Old Story, New Art Form

Using a form he calls a "secular oratorio," jazz musician Marcus Shelby wrote what we call a modern opera. Quilting together bebop, blues, gospel, and more, Harriet Tubman: Bound for the Promised Land is jazz on a grand scale. Written for a 14-piece jazz orchestra and four booming voices, Tubman tells a soaring philosophical and political story — a familiar part of U.S. history, to be sure, but one whose details, textures, and heroism benefit from a skillfully crafted, sleekly beautiful frame like this. Today, the Marcus Shelby Quartet strips the project down a bit: "Harriet Tubman and Jazz" features vocalist Faye Carol, whom audiences will remember from the orchestra's only full presentation this spring at the Yerba Buena Gardens. One of the great pleasures of a Shelby performance is hearing him speak about his inspirations, about the research he's done, and sometimes, about the bits of ideas he had to leave out. So jump at the chance to see the Tubman story in a smaller version; when it gets its full treatment next month, you'll hear even more than the people sitting around you.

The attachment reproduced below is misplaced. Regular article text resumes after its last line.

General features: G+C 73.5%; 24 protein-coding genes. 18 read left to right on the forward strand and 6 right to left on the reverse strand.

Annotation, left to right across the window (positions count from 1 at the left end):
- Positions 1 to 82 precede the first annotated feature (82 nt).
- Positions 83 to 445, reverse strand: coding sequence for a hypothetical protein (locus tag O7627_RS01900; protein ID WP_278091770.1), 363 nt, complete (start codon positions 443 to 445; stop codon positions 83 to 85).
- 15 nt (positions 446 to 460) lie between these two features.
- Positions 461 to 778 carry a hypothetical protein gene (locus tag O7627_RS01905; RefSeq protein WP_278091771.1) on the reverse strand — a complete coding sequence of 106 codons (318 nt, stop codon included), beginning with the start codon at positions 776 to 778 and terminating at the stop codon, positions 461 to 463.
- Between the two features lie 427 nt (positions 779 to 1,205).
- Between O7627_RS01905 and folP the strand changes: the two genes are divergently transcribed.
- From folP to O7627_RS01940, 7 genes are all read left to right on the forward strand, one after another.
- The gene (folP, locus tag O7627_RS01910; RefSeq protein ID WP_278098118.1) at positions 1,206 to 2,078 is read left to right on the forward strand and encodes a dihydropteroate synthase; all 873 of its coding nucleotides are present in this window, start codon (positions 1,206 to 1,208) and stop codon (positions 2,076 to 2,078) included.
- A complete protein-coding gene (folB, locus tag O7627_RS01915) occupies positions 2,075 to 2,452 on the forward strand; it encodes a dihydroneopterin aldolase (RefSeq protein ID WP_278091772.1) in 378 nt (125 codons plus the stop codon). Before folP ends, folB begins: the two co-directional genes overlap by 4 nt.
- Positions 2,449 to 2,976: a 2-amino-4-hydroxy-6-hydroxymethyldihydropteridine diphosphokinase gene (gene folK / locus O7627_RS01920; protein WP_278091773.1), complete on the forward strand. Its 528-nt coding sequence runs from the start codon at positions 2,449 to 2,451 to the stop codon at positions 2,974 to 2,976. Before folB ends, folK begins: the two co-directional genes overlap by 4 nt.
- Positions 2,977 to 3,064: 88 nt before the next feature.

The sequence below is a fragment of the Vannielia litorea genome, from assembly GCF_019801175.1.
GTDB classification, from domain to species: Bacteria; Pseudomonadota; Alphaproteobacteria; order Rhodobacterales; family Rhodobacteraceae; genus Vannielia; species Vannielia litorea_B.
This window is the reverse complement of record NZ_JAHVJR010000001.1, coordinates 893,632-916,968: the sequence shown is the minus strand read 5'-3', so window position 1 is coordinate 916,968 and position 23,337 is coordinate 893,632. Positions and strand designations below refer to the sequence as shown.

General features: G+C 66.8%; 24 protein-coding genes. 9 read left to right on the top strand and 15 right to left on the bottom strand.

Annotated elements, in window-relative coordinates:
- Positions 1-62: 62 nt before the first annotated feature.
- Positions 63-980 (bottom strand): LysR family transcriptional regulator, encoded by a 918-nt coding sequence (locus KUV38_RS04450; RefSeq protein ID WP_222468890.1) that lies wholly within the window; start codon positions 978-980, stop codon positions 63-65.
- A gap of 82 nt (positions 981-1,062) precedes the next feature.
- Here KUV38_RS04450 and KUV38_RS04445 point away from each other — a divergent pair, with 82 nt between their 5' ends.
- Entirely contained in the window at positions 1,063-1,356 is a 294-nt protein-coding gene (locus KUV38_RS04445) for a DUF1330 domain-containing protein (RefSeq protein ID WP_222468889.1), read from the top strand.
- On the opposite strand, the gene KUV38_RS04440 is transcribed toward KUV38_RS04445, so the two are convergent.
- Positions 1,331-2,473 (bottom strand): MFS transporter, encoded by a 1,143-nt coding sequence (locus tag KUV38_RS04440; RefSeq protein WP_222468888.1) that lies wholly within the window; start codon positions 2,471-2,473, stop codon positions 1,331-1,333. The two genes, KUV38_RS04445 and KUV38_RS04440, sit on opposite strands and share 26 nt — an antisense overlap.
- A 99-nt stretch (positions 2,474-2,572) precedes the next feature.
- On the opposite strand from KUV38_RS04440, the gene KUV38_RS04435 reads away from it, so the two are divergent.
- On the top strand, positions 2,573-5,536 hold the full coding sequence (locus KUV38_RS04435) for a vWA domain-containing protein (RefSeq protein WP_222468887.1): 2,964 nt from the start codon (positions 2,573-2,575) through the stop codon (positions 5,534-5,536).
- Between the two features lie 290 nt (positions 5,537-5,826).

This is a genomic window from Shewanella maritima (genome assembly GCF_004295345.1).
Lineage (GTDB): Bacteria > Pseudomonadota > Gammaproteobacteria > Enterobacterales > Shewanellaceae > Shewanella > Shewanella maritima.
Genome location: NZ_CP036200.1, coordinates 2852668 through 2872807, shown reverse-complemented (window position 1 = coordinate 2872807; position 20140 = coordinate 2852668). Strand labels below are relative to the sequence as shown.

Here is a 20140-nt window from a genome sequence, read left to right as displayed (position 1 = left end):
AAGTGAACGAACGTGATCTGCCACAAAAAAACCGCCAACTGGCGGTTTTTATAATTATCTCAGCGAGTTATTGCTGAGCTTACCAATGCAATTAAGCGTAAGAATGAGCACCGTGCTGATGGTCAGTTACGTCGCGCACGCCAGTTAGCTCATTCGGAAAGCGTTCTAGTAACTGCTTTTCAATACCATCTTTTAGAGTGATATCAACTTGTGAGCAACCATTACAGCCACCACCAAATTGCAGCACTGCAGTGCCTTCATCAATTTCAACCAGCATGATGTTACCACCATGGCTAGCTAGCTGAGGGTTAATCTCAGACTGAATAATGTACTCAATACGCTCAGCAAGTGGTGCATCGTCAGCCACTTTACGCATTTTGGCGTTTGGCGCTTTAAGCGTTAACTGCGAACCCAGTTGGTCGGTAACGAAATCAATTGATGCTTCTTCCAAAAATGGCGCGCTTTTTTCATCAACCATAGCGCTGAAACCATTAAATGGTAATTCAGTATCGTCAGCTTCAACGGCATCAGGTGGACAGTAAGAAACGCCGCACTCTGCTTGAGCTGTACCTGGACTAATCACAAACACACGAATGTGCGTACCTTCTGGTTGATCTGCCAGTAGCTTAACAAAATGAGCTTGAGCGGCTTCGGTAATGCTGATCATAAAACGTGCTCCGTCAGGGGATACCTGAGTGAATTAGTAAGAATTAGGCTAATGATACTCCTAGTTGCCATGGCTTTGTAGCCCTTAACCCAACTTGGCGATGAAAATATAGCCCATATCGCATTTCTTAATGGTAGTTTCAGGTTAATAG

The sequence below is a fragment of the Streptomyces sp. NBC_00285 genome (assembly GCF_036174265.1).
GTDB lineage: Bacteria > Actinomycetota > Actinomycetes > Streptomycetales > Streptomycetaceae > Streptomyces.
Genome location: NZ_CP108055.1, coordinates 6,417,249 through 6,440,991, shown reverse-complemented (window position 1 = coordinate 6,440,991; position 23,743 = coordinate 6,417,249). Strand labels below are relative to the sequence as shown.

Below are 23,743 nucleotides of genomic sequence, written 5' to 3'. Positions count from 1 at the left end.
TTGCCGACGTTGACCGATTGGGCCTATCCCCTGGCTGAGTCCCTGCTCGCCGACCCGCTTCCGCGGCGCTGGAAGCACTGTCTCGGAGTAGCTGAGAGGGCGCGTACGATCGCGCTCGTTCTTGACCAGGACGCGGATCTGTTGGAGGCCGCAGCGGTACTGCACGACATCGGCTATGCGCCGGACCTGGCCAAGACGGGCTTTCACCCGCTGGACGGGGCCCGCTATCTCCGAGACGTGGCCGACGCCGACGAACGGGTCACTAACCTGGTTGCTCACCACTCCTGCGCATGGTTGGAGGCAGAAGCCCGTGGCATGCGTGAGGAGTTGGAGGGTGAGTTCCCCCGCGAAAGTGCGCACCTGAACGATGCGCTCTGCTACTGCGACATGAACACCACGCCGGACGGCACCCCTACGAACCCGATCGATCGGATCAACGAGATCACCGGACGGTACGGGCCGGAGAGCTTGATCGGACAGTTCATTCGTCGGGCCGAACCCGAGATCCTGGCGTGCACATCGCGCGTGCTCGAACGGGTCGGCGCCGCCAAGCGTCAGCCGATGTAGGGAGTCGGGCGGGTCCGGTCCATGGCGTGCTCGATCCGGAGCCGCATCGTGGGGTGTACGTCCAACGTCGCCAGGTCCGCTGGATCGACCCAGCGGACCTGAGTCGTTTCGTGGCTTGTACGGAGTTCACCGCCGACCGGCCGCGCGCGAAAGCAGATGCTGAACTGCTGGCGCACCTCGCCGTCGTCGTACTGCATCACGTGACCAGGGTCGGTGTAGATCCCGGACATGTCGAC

Sun., Sept. 23, 2 p.m., 2007

 
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